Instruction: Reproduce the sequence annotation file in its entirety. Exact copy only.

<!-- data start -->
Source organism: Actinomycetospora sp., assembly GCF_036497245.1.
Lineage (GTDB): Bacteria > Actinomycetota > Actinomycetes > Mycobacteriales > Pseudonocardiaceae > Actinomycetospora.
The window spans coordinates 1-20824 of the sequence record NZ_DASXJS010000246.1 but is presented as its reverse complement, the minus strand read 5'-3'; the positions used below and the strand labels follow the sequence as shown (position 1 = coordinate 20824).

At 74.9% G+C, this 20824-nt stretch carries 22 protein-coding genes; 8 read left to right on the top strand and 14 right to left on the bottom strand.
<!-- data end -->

Source organism: Actinomycetospora sp., assembly GCF_036497245.1.
Lineage (GTDB): Bacteria > Actinomycetota > Actinomycetes > Mycobacteriales > Pseudonocardiaceae > Actinomycetospora.
The window spans coordinates 1-20824 of the sequence record NZ_DASXJS010000246.1 but is presented as its reverse complement, the minus strand read 5'-3'; the positions used below and the strand labels follow the sequence as shown (position 1 = coordinate 20824).

At 74.9% G+C, this 20824-nt stretch carries 22 protein-coding genes; 8 read left to right on the top strand and 14 right to left on the bottom strand.